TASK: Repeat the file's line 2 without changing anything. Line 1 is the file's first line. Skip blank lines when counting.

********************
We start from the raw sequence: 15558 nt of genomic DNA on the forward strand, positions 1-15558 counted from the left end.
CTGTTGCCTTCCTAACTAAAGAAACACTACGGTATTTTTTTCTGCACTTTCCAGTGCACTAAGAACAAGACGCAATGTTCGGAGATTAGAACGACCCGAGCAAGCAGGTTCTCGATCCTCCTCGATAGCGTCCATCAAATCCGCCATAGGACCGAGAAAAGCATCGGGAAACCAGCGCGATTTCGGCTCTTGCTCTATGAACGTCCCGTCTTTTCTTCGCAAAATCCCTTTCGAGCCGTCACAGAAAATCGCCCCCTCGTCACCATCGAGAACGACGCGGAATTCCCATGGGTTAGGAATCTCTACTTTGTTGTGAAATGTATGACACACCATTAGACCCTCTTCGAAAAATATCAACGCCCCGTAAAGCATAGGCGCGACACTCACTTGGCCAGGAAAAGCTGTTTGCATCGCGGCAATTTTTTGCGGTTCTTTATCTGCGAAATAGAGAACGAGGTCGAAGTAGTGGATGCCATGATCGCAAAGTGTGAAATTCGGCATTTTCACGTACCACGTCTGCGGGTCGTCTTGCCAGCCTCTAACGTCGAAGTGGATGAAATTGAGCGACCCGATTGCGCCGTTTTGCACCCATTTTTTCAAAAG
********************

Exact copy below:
CTGTTGCCTTCCTAACTAAAGAAACACTACGGTATTTTTTTCTGCACTTTCCAGTGCACTAAGAACAAGACGCAATGTTCGGAGATTAGAACGACCCGAGCAAGCAGGTTCTCGATCCTCCTCGATAGCGTCCATCAAATCCGCCATAGGACCGAGAAAAGCATCGGGAAACCAGCGCGATTTCGGCTCTTGCTCTATGAACGTCCCGTCTTTTCTTCGCAAAATCCCTTTCGAGCCGTCACAGAAAATCGCCCCCTCGTCACCATCGAGAACGACGCGGAATTCCCATGGGTTAGGAATCTCTACTTTGTTGTGAAATGTATGACACACCATTAGACCCTCTTCGAAAAATATCAACGCCCCGTAAAGCATAGGCGCGACACTCACTTGGCCAGGAAAAGCTGTTTGCATCGCGGCAATTTTTTGCGGTTCTTTATCTGCGAAATAGAGAACGAGGTCGAAGTAGTGGATGCCATGATCGCAAAGTGTGAAATTCGGCATTTTCACGTACCACGTCTGCGGGTCGTCTTGCCAGCCTCTAACGTCGAAGTGGATGAAATTGAGCGACCCGATTGCGCCGTTTTGCACCCATTTTTTCAAAAG